I don’t know how to celebrate Mother’s Day anymore. And perhaps I don’t need to know how. I could choose not to recognize the holiday at all. I told a friend this week that I didn’t think Mother’s Day would ever feel happy again unless I was a mother, the one being celebrated. Without my mom here, it feels like a ruse—like all of the air has been let out of a heart shaped balloon. It doesn’t feel special or momentous or good. And so I struggle with the lead up to the day, and with the day itself. Usually that Sunday morning I hide behind a fake smile and wish a Happy Mother’s Day to the women at church. But it’s uncomfortable and makes my skin crawl. So in a weird way I’m thankful to be distancing socially on this Mother’s Day. I can just be me, and I can feel everything I’m feeling—whatever that is at the given moment.
Over the last few years I’ve highlighted other women who have been role models and mentors and surrogate mothers to me. Like my dear friend KSH who gives me life advice and words of wisdom, who always makes me laugh and reminds me it’s okay to dance to the beat of my own drum. She’s not my mom, but she sure does help provide comfort and confidence and so much compassion, all of which I’m thankful to have. I think about my mom’s two dear friends Rosie and Pam: how they’ve held onto us even after her passing—how we can share photos and memories, and how their love for her lives on in their love for each of us. It’s wonderful knowing their are others who keep a flame burning for her that we can call on if the need arises. I think of my sorority mom and all she’s been for me over the years. I think of my dearest friend who I call sister (as jokingly “mom”) who always has my back—through it all. I think of how each of them has helped mold me and I let myself momentarily slip into the land of “what if” and consider how my mom would react to my life decisions (the good and the bad) over the last few years. What wisdom would she impart? But that’s a future that will never be.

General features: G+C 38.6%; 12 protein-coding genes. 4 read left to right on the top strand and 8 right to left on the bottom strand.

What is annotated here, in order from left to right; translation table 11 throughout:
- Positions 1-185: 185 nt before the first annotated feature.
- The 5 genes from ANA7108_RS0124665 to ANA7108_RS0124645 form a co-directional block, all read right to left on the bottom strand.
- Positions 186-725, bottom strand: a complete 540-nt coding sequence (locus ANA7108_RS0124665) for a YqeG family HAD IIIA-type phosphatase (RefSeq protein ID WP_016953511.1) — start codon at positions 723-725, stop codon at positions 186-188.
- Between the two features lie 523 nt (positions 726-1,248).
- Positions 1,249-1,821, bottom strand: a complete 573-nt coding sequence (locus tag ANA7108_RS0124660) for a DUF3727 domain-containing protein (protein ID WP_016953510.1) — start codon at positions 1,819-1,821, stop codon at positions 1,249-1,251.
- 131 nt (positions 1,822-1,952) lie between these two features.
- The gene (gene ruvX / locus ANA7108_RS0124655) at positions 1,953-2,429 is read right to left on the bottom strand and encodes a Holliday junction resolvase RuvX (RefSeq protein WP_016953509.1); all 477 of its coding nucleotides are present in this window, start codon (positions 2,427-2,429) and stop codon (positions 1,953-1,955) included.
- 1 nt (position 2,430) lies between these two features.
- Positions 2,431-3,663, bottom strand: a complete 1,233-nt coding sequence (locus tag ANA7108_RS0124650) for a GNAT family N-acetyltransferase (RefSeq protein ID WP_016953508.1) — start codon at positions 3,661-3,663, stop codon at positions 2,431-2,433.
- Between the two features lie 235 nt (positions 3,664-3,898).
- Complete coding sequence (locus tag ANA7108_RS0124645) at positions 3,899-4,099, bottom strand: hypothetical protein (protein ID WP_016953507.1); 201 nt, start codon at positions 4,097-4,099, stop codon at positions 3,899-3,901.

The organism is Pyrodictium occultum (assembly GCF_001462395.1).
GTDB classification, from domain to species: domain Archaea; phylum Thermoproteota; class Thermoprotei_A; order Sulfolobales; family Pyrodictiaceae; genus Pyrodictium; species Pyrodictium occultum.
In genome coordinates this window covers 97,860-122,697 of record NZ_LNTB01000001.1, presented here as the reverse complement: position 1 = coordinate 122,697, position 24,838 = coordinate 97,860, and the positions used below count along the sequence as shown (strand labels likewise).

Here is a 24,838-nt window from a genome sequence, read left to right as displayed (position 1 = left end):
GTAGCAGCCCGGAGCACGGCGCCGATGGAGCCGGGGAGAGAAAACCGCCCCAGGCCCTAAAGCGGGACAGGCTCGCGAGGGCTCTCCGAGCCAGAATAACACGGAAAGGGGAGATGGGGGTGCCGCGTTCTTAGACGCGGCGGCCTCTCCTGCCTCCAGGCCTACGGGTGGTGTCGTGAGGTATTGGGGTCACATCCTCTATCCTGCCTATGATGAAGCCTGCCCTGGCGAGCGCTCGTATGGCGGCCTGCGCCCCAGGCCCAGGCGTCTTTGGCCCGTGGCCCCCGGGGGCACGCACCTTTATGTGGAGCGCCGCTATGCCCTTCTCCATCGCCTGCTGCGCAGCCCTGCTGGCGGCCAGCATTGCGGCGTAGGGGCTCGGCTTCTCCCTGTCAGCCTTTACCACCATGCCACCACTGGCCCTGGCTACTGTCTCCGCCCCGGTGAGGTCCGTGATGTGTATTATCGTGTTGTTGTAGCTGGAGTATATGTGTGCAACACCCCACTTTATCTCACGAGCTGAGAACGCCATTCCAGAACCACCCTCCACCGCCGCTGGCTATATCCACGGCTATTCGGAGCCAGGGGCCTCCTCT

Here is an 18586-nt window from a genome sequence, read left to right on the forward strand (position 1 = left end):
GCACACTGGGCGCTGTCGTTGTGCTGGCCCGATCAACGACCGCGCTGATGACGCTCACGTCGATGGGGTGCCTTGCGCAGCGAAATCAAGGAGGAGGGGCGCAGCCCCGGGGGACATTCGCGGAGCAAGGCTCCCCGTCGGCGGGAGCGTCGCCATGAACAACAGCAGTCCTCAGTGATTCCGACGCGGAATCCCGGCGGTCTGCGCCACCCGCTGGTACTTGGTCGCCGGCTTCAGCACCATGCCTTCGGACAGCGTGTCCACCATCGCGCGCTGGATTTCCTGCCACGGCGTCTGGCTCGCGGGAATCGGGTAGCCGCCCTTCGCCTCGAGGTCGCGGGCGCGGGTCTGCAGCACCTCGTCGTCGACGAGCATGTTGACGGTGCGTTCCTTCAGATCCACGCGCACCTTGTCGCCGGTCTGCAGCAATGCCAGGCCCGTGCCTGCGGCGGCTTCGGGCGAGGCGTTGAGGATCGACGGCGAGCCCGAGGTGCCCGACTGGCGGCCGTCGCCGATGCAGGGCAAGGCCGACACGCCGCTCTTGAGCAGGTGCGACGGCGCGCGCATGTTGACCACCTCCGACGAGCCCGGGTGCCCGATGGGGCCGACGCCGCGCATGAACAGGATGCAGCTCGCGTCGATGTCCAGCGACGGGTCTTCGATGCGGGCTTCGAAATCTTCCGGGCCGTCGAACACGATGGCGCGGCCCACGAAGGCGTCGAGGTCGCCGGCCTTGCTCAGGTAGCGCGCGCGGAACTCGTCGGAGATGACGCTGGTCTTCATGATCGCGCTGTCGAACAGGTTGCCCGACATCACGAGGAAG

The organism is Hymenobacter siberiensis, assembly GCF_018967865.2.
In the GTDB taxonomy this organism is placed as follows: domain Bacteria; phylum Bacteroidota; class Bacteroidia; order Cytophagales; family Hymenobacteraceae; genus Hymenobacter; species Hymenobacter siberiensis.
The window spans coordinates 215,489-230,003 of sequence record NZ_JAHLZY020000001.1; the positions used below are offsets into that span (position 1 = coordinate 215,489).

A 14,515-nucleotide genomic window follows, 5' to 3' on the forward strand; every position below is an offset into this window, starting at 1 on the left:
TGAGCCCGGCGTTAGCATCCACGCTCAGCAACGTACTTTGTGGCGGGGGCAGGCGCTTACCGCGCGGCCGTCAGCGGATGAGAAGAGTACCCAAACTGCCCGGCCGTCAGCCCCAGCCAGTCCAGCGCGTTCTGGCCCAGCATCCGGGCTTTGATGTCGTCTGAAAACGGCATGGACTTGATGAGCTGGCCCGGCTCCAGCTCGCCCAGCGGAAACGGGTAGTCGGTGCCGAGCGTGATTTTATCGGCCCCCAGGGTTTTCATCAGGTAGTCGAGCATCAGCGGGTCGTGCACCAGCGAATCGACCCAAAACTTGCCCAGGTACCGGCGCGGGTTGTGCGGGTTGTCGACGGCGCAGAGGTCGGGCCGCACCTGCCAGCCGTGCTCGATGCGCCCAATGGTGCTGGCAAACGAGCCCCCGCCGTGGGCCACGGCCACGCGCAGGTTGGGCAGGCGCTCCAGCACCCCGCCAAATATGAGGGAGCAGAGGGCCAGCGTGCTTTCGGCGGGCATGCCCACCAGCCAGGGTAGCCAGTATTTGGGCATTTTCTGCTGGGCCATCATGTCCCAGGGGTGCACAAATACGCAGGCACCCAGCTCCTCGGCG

These last few months have reminded me that we don’t really know what the future holds. And that even though we should plan for the future, there is much anxiety and stress that goes into issues we can’t control—a reminder amplified by Mother’s Day. But worrying about the future is something I’ve done for years. There are somethings I need to just let be. There are somethings that I need to spring into action for in ways I never have. It’s a new balance that I’m hoping to embrace. So as we head into Mother’s Day, I’ll remember who my mother raised me to be (strong, witty, tenacious). I’ll embrace who I’ve become and who I continually strive to be (kind, vulnerable, eclectic, fearless). And I’ll remind myself to live in the now, takes risks, and celebrate even when it feels difficult. I may not enjoy everything going on around me. I may have a myriad of feelings at any given moment. I may not have (yet) reached all of my dreams for my life. But there is so much yet to come. And perhaps the way to celebrate Mother’s Day for me in this time is recognizing the big moments in my own life and knowing she’ll be here for every minute of it, in her own way. Perhaps that is the greatest gift of all.